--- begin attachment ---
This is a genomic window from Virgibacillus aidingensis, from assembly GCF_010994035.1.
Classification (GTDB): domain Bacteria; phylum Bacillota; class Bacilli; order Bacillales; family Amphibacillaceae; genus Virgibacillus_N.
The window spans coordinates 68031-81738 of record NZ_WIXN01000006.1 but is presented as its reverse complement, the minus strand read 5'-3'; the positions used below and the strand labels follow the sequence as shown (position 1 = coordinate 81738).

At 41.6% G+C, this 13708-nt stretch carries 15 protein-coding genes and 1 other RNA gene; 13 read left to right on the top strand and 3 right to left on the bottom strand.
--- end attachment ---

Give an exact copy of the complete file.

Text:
This is a genomic window from Virgibacillus aidingensis, from assembly GCF_010994035.1.
Classification (GTDB): domain Bacteria; phylum Bacillota; class Bacilli; order Bacillales; family Amphibacillaceae; genus Virgibacillus_N.
The window spans coordinates 68031-81738 of record NZ_WIXN01000006.1 but is presented as its reverse complement, the minus strand read 5'-3'; the positions used below and the strand labels follow the sequence as shown (position 1 = coordinate 81738).

At 41.6% G+C, this 13708-nt stretch carries 15 protein-coding genes and 1 other RNA gene; 13 read left to right on the top strand and 3 right to left on the bottom strand.